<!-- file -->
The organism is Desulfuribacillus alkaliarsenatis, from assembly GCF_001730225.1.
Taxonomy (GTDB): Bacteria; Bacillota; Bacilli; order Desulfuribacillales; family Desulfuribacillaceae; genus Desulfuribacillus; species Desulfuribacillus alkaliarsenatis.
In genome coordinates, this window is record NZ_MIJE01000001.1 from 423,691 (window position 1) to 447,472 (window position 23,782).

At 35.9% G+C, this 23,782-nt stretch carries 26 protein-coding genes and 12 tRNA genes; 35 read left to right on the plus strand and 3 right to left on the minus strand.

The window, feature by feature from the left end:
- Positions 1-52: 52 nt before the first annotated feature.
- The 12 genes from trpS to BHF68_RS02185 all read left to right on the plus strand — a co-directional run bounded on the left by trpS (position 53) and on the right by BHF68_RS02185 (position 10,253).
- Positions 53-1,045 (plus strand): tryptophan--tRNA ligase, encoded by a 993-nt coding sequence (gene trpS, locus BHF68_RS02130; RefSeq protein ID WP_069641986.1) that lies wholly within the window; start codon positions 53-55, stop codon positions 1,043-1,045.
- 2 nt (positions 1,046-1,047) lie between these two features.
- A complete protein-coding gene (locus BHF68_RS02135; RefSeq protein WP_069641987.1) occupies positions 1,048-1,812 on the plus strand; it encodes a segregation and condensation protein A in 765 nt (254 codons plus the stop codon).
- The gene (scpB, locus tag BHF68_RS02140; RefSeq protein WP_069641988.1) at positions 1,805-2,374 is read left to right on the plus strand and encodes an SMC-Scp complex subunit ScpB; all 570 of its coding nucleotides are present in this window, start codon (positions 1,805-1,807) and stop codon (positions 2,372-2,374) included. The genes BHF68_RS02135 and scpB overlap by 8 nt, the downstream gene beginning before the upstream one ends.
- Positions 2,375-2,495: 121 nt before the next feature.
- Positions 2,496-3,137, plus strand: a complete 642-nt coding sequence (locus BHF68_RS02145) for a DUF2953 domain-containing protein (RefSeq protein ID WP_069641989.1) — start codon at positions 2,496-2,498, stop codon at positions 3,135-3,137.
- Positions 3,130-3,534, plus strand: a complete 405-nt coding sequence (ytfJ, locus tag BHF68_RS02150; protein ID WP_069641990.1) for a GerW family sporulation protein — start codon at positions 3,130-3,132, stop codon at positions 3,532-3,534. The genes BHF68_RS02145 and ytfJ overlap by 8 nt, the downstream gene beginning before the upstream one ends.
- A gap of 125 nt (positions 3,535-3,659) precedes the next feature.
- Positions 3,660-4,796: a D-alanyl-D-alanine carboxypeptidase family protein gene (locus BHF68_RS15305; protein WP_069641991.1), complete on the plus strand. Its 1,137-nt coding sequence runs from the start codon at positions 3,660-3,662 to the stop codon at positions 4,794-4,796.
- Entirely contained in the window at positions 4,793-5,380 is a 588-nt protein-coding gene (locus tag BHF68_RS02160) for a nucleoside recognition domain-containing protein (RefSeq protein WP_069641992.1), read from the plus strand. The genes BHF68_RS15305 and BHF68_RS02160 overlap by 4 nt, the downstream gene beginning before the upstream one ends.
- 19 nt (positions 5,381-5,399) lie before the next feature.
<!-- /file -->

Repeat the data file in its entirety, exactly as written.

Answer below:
The organism is Desulfuribacillus alkaliarsenatis, from assembly GCF_001730225.1.
Taxonomy (GTDB): Bacteria; Bacillota; Bacilli; order Desulfuribacillales; family Desulfuribacillaceae; genus Desulfuribacillus; species Desulfuribacillus alkaliarsenatis.
In genome coordinates, this window is record NZ_MIJE01000001.1 from 423,691 (window position 1) to 447,472 (window position 23,782).

At 35.9% G+C, this 23,782-nt stretch carries 26 protein-coding genes and 12 tRNA genes; 35 read left to right on the plus strand and 3 right to left on the minus strand.

The window, feature by feature from the left end:
- Positions 1-52: 52 nt before the first annotated feature.
- The 12 genes from trpS to BHF68_RS02185 all read left to right on the plus strand — a co-directional run bounded on the left by trpS (position 53) and on the right by BHF68_RS02185 (position 10,253).
- Positions 53-1,045 (plus strand): tryptophan--tRNA ligase, encoded by a 993-nt coding sequence (gene trpS, locus BHF68_RS02130; RefSeq protein ID WP_069641986.1) that lies wholly within the window; start codon positions 53-55, stop codon positions 1,043-1,045.
- 2 nt (positions 1,046-1,047) lie between these two features.
- A complete protein-coding gene (locus BHF68_RS02135; RefSeq protein WP_069641987.1) occupies positions 1,048-1,812 on the plus strand; it encodes a segregation and condensation protein A in 765 nt (254 codons plus the stop codon).
- The gene (scpB, locus tag BHF68_RS02140; RefSeq protein WP_069641988.1) at positions 1,805-2,374 is read left to right on the plus strand and encodes an SMC-Scp complex subunit ScpB; all 570 of its coding nucleotides are present in this window, start codon (positions 1,805-1,807) and stop codon (positions 2,372-2,374) included. The genes BHF68_RS02135 and scpB overlap by 8 nt, the downstream gene beginning before the upstream one ends.
- Positions 2,375-2,495: 121 nt before the next feature.
- Positions 2,496-3,137, plus strand: a complete 642-nt coding sequence (locus BHF68_RS02145) for a DUF2953 domain-containing protein (RefSeq protein ID WP_069641989.1) — start codon at positions 2,496-2,498, stop codon at positions 3,135-3,137.
- Positions 3,130-3,534, plus strand: a complete 405-nt coding sequence (ytfJ, locus tag BHF68_RS02150; protein ID WP_069641990.1) for a GerW family sporulation protein — start codon at positions 3,130-3,132, stop codon at positions 3,532-3,534. The genes BHF68_RS02145 and ytfJ overlap by 8 nt, the downstream gene beginning before the upstream one ends.
- A gap of 125 nt (positions 3,535-3,659) precedes the next feature.
- Positions 3,660-4,796: a D-alanyl-D-alanine carboxypeptidase family protein gene (locus BHF68_RS15305; protein WP_069641991.1), complete on the plus strand. Its 1,137-nt coding sequence runs from the start codon at positions 3,660-3,662 to the stop codon at positions 4,794-4,796.
- Entirely contained in the window at positions 4,793-5,380 is a 588-nt protein-coding gene (locus tag BHF68_RS02160) for a nucleoside recognition domain-containing protein (RefSeq protein WP_069641992.1), read from the plus strand. The genes BHF68_RS15305 and BHF68_RS02160 overlap by 4 nt, the downstream gene beginning before the upstream one ends.
- 19 nt (positions 5,381-5,399) lie before the next feature.